Add a Resistor to your circuit. A resistor reduces the current within a circuit, and lowers the voltage. Resistors do not have polarity, therefore, they do not have a positive and negative side. This resistor will protect your LED from receiving too much current.

  1. Click the “Components” button.
  2. Select “123D Components”.
  3. Select the Resistor symbol.
  4. Rotate the Resistor once using the rotate tool in the upper left corner of the workspace.
  5. Move the Resistor so that it horizontally aligns between the center of the PIR sensor and the 10mm LED.
  6. Using the blue box in the upper left hand corner, change the label to read “1.5k”. You can also indicate this value using the drop down menu at the bottom of the blue box.
  7. Hover your mouse over the center “OUT” terminal of the PIR sensor. When a small red box appears, click and drag the resulting blue line to connect with the near terminal of the 1.5k Resistor.
  8. Hover your mouse over the other, unattached terminal of the 1.5k Resistor. When a small red box appears, click and drag the resulting blue line to connect with the near terminal of the LED.

Step 5: Add a Battery

Picture of Add a Battery

Add a 9V battery to your circuit to power the components.

A battery contains chemicals which react and release electrons, creating a voltage potential (a difference between two voltages). Connecting a Battery to the circuit allows for electricity to flow through components.

  1. Click the “Components” button.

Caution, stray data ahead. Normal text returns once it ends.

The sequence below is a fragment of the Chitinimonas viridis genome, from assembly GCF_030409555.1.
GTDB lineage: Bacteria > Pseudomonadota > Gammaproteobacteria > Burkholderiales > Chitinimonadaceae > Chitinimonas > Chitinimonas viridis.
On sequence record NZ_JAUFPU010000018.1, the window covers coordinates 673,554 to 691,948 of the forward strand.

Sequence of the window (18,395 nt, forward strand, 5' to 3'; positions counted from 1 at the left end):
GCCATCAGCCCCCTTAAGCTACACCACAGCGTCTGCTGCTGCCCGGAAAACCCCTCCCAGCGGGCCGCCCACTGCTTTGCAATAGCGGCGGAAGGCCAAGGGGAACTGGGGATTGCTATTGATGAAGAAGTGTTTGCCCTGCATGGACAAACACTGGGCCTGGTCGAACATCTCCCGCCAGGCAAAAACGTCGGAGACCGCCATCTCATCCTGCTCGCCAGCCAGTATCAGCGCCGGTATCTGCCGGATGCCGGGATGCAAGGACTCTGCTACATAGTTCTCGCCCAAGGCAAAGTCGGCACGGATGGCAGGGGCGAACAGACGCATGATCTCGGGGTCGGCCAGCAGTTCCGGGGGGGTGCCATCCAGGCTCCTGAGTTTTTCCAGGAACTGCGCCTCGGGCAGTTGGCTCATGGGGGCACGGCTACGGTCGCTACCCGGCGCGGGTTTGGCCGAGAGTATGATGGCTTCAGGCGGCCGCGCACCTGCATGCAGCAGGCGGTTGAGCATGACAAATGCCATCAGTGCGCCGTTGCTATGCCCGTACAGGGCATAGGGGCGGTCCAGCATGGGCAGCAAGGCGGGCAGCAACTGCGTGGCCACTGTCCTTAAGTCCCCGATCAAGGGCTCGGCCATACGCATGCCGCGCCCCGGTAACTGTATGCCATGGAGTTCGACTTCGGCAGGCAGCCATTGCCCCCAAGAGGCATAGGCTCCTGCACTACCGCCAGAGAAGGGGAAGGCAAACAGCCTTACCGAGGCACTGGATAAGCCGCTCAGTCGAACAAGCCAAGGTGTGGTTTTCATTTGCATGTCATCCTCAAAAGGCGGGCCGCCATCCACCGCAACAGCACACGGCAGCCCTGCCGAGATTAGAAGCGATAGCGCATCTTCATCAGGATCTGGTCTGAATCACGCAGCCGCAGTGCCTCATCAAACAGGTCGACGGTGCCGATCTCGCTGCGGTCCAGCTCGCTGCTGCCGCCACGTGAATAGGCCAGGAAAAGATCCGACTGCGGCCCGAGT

2. Select “All Components”, and type Battery in the Search box.
  3. Locate the 9V Battery and click “Add”.
  4. Rotate the 9V Battery once using the rotate tool in the upper left corner of the workspace. The positive terminal should be facing towards the top of the workspace.
  5. Move the 9V Battery so that it aligns to the center left of the PIR Sensor.
  6. Using the blue box in the upper left hand corner, change the label to read “9V”.
  7. Hover your mouse over the top (positive) terminal of the 9V Battery. When a small red box appears, click and drag the resulting blue line to connect with the VCC pin (positive input) of the PIR Sensor.
  8. Hover your mouse over the bottom (negative) terminal of the 9V Battery. When a small red box appears, click and drag the resulting blue line to intersect with the GND pin (ground) of the PIR Sensor.

Step 6: Connect to Power

Picture of Connect to Power

Continue to hook up the additional components to power.

  1. Hover your mouse over the unattached (negative) terminal of the 10mm LED. When a small red box appears, click and drag the resulting blue line to intersect with the GND pin (ground) of the PIR Sensor.
  2. Hover your mouse over the bottom (negative) terminal of the Piezo buzzer. When a small red box appears, click and drag the resulting blue line to intersect with the GND trace coming from the PIR Sensor.
  3. Hover your mouse over the unattached top (positive) terminal of the Piezo buzzer. When a small red box appears, click and drag the resulting blue line to intersect with the OUT trace coming from the PIR Sensor. This current hookup allows for both the LED and the Piezo buzzer to be output sources for the PIR Sensor.

Congratulations, you have completed this project!

In the next lesson you will learn to build the actual alarm!

Next Lesson:Build a Working Prototype of the Motion Detector Alarm